551.A1/1: Telegram

The Ambassador in France (Wallace) to the Acting Secretary of State


773. R-444 for Davis.62

  • 1st. At informal conference of delegates March 19 Poincare confidentially informed me of unofficial talk he had had with Bonin and Balfour regarding proposed calling of Conference by financial section of League of Nations, the object being to discuss economic and financial situation of world but without power to make decisions whose report would be either transmitted direct to the Governments or through Council of the League of Nations either with or without proposals. Invitation to attend Conference was to be addressed to South Africa, Australia, Brazil, Canada, Chile, Denmark, Spain, United States, France, Greece, Italy, Japan, New Zealand, Poland, Argentine, Portugal, Roumania, Great Britain, Sweden, Czechoslovakia, Yugoslavia and possibly other countries. Poincaré pointed out that undoubtedly German and Austrian economic and financial situation would be examined and that Reparation Commission under the treaty was vested with power in regard to Germany and Austria. He pointed out that neutral countries might be considered as bound by treaty if they joined League of Nations. He dwelt upon probability of proposed conference wherein neutrals were represented taking different views in regard to Germany and Austria than might be taken by Reparation Commission. It had been suggested that Conference might ask advice Reparation Commission as to requirements and assets of Germany and not go into details of figures furnished by Reparation Commission. He pointed out two objections: (a) that Reparation Commission had until May 1922 to determine regarding Germany and could not be hurried in its work; (b) that if inquiry was made by both bodies there would be a great duplication of work and possibly divergence in views as above stated. He suggested that modus operandi should be found to regulate unofficial relations between the Reparation Commission and Council. The [Page 89] chairman’s own opinion was that it would be difficult for Conference to work without trespassing on functions of Reparation Commission and he suggested that contact should be maintained unofficially through chairmen of respective bodies.
  • 2d. Delegates were then asked to express their opinions informally, it being understood that they did not bind their Governments and that they were at liberty to change their first impressions as stated on further consideration. Belgians favored unofficial contact as suggested. Pointed out that Conference would probably make recommendations which would not be agreeable to Reparation Commission and suggested it might be possible to at least limit agenda for first meeting of Conference by excluding consideration of German position in order to prevent conflicts between Conference and Reparation Commission. Italians pointed out it would be difficult to establish unofficial relations, that there was no possibility of cooperation and that it would be a mistake for Reparation Commission to undertake any work for proposed council. British stated the Governments having decided on experiment calling Conference, it was impossible for Reparation Commission to do anything until result of experiment was ascertained. The Conference would examine financial and economic clauses of treaty and that examination must be free and full if any useful purpose was to be obtained. Felt that Reparation Commission should not take part in examination or attempt to control it; that if such examination was to take place it would have reflex action on policy of Reparation Commission and would make it advisable to expedite work of Commission vis à vis Germany. I stated my position was difficult as United States was not a member of League of Nations nor officially represented on Reparation Commission and that I was not informed of the construction which my Government put upon the clauses of the treaty under which it was proposed to call the International Conference and therefore could only give my first personal impressions. Felt that this action as well as the fact that attempts of bodies or government offices to deal with matters covered by reparation clauses of treaty should be regarded as handwriting on wall inevitably pointing to disappearance of Reparation Commission as factor under the treaty if it did not make progress on sound and economic solution of problems with which it was charged 5 that it would only be possible to work out reparation provisions of the treaty by fixing Germany’s obligation for reparations at a definite amount and that before that was done agreement should be reached between powers concerned as to their proportionate share in amount of reparations to be paid by Germany. I had understood some months ago, considerable progress had been made regarding fixing of percentages but of late had heard nothing of matter.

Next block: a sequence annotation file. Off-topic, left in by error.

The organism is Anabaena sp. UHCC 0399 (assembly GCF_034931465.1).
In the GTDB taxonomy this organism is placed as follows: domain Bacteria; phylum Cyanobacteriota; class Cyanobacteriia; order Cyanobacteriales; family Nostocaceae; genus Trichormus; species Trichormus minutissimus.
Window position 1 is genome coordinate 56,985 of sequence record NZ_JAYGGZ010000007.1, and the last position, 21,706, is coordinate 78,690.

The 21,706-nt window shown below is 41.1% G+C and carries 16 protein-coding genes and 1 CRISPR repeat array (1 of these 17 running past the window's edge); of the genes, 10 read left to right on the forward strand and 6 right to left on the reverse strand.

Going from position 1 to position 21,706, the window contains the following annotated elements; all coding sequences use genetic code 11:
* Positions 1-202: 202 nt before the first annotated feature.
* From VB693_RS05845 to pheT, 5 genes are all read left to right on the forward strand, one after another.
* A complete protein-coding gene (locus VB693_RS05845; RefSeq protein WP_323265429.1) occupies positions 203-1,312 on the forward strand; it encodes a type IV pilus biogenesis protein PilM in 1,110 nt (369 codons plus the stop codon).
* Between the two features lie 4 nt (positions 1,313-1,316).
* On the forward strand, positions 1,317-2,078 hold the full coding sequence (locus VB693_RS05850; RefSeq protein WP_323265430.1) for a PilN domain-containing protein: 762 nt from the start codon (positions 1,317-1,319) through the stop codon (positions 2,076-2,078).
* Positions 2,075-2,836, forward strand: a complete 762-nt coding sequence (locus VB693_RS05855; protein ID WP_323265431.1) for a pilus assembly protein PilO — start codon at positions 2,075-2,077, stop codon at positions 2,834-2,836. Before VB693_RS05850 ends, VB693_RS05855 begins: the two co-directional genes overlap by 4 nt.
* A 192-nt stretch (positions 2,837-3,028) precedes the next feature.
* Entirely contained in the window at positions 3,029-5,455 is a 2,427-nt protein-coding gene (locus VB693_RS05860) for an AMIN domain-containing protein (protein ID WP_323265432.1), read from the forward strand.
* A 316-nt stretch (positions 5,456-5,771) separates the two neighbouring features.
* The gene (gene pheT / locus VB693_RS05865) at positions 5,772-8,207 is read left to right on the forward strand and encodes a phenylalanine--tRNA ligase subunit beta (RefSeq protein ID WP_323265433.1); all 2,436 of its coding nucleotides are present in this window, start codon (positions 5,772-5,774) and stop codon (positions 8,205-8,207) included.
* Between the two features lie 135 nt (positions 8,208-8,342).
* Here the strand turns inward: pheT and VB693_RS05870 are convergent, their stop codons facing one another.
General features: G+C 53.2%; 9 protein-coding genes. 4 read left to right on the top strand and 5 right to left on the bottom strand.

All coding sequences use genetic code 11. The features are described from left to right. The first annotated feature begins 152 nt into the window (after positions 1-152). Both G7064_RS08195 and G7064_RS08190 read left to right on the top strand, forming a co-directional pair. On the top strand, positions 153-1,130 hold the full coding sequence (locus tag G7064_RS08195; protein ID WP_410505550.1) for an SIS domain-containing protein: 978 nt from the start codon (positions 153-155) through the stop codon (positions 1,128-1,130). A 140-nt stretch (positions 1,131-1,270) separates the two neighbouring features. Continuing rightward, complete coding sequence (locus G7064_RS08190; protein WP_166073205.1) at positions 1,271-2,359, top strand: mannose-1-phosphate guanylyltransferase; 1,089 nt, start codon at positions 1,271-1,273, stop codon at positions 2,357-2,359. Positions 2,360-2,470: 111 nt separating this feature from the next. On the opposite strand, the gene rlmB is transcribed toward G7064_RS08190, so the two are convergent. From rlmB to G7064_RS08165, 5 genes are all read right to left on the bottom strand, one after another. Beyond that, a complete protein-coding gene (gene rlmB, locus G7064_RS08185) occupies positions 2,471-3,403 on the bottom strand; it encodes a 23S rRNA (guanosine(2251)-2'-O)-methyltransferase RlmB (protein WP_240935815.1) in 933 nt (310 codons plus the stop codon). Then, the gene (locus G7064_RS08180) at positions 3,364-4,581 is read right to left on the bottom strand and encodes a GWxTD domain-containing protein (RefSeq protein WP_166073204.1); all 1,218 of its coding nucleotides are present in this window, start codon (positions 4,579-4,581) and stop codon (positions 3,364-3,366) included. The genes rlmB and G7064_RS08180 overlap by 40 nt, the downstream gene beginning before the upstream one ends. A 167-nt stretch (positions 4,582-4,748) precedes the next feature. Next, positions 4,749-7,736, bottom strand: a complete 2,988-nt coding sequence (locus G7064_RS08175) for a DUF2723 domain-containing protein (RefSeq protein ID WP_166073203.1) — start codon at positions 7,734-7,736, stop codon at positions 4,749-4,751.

• 3d. It was agreed to delay matter for one week in order to give delegates opportunity to present matter to their respective Governments and receive their views and instructions. I trust it will be possible for you to send instructions on this subject at once.

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  • Rathbone63
  • Wallace
  1. Norman H. Davis, Assistant Secretary, U. S. Treasury, from Nov. 1919 to June 1920; assumed duties as Under Secretary of State, June 15, 1920.
  2. Albert Rathbone, Assistant Secretary, U. S. Treasury, in Europe to handle matters relating to reparations; unofficial representative on the Reparation Commission.